St Georges Graveyard

From Historical Hastings Wiki

In the book "The History, Antiquities and Topography of the County of Sussex (1835)", Horsfield makes note of the fact that the hill was once known as 'St Georges Hill'[1]

John E. Ray claimed that the feature was the burial ground of the Manor of Brede, which owned much property in Hastings, since Brede church is dedicated to St George.[2]

Although Cousins cites a reference to Thomas Ross having seen a map in Chichester Cathedral showing a tower in the vicinity of this feature[3], no one since has located such a map or feature. An additional claim is that the rector of All Saints Church levelled the last surviving remains around 1770[4]

Excavations[edit | edit source]

Based upon his recall of the map, Ross obtained permission from Countess Waldegrave who at the time owned the East Hill to excavate and discovered what he believed to be the foundations of a building; "The building appears to have stood east and west, if I may judge by a wall opened up by me for about one hundred feet which terminated at the western end in an angular bend towards the cliff. I cut trenches across the Hill within the wall, and came upon a cist or coffin of Caen stone.....Also several bodies, very perfect, on layers of charcoal and some iron rivets and large headed nails...I am sorry to say I was disappointed not having found anything to throw light upon the probable date of the wall,etc"[5]" It is patently clear that here, Ross made no mention of a church.

Cole gives a more detailed description of the internments, possibly quoting directly from Ross; "The bodies lay on charcoal 2 inches in thickness, and by the right side of each were what appeared to be iron rivets having a head at each end, about the size of a half-penny with the remains of wood attached. Each body had besides five or six large headed nails roughly made. Under each skull was an oyster-shell, in the hollow of which the skull rested. Three of them differed in the mode of sepulchre : the head resting on a hollow boulder from the seashore."[6][7]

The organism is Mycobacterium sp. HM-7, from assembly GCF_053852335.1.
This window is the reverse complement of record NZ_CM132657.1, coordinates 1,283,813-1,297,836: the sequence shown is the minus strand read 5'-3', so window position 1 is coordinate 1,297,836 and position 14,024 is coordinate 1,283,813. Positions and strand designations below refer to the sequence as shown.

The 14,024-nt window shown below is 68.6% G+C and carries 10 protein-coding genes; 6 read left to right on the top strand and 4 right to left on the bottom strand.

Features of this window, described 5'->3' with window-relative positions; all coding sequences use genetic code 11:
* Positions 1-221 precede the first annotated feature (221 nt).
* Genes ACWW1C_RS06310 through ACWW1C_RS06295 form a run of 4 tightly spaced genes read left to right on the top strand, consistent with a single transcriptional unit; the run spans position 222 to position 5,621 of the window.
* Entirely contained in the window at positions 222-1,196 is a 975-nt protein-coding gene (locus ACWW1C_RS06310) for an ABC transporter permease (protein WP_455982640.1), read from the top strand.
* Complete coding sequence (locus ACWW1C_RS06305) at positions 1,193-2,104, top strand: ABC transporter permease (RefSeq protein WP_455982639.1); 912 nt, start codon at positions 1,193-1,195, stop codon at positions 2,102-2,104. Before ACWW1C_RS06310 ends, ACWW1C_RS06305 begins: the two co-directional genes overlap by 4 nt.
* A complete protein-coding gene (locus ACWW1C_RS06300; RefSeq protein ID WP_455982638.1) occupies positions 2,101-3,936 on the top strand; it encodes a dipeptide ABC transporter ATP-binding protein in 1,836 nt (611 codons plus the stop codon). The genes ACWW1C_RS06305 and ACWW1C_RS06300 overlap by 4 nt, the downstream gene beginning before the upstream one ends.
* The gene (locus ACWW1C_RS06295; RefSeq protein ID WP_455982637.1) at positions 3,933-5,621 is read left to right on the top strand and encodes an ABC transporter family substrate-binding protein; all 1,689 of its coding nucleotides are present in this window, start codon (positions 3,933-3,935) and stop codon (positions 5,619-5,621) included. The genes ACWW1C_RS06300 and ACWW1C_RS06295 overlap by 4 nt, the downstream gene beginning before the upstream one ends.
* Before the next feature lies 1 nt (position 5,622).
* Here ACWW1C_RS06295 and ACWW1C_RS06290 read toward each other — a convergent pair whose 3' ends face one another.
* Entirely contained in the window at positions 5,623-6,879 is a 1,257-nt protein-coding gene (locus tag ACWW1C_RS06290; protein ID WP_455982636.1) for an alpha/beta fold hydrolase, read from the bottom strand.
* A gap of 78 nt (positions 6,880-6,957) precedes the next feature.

Dawson referred to this dig in his 'History of Hastings Castle' and suggested that there may be a graveyard situated there[3] although much of Dawson's work now has to be viewed with a critical eye.

Current thinking[edit | edit source]

Current thinking is that the feature Ross took to be a church tower could possibly have been a windmill although Cole suggests a pharos or Roman light tower utilised for navigation.[3] Baines casts cold water on the Roman origin of the round feature, stating it most definitively was the base of an ancient windmill.[2]

The rectangular enclosure commonly referred to as 'St Georges Graveyard' was most likely allotments or an earlier smallholding, Baines reporting that sandstone rock is found at depths between one to three feet below the ground level - making it improbable that burials took place there.[2]/

It is, of course possible that there was a small Roman fort in the vicinity but as of yet no conclusive evidence has been found pointing to one.


References[edit | edit source]

  1. The History, Antiquities and Topography of the County of Sussex (Thomas Walker Horsfield 1835) vol 1 pg.452 ISBN: 0903967200 ESCC Library
  2. 2.0 2.1 2.2 Historic Hastings, J. Manwaring Baines pg. 1 ISBN: 0948869003 ISBN: 9780948869006
  3. 3.0 3.1 3.2 Hastings of Bygone Days and the Present (Henry Cousins - 1911) pg.18 ISBN: 9789332862449 ESCC Library Google Books
  4. Osborne's Visitor's Guide to Hastings and St Leonards c1854 3rd ed. Pg. 28 Google Books
  5. Sussex Archaological Collection vol IX p. 366
  6. The Antiquities of Hastings and the Battlefield (Thomas Cole 1864) Pg. 19 Google Books - 1864 ESCC Library. A later edition is also available: ESCC Library - 1884
  7. Extract from a Paper by Mr. Ross, read Aug. 20, 1866, before the Congress of the British Archaeological Association at Hastings.